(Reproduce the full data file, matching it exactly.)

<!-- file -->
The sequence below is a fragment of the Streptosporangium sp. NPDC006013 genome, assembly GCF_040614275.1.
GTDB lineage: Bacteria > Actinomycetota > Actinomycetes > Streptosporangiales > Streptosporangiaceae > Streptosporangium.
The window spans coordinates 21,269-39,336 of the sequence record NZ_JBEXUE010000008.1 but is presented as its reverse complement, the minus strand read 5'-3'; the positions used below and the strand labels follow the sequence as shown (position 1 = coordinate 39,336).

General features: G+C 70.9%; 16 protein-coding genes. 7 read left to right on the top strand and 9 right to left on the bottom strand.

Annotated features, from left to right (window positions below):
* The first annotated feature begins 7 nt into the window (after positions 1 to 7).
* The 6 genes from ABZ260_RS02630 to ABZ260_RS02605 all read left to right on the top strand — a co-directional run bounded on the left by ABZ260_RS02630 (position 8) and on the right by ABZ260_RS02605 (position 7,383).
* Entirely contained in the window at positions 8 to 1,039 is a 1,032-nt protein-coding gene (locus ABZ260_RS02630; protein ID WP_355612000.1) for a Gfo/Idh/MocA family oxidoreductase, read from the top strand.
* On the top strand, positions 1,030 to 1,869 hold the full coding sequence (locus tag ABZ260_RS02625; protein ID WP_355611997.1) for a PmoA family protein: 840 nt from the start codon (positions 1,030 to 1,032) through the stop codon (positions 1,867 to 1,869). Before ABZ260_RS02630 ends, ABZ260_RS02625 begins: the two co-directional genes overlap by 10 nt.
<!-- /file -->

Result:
The sequence below is a fragment of the Streptosporangium sp. NPDC006013 genome, assembly GCF_040614275.1.
GTDB lineage: Bacteria > Actinomycetota > Actinomycetes > Streptosporangiales > Streptosporangiaceae > Streptosporangium.
The window spans coordinates 21,269-39,336 of the sequence record NZ_JBEXUE010000008.1 but is presented as its reverse complement, the minus strand read 5'-3'; the positions used below and the strand labels follow the sequence as shown (position 1 = coordinate 39,336).

General features: G+C 70.9%; 16 protein-coding genes. 7 read left to right on the top strand and 9 right to left on the bottom strand.

Annotated features, from left to right (window positions below):
* The first annotated feature begins 7 nt into the window (after positions 1 to 7).
* The 6 genes from ABZ260_RS02630 to ABZ260_RS02605 all read left to right on the top strand — a co-directional run bounded on the left by ABZ260_RS02630 (position 8) and on the right by ABZ260_RS02605 (position 7,383).
* Entirely contained in the window at positions 8 to 1,039 is a 1,032-nt protein-coding gene (locus ABZ260_RS02630; protein ID WP_355612000.1) for a Gfo/Idh/MocA family oxidoreductase, read from the top strand.
* On the top strand, positions 1,030 to 1,869 hold the full coding sequence (locus tag ABZ260_RS02625; protein ID WP_355611997.1) for a PmoA family protein: 840 nt from the start codon (positions 1,030 to 1,032) through the stop codon (positions 1,867 to 1,869). Before ABZ260_RS02630 ends, ABZ260_RS02625 begins: the two co-directional genes overlap by 10 nt.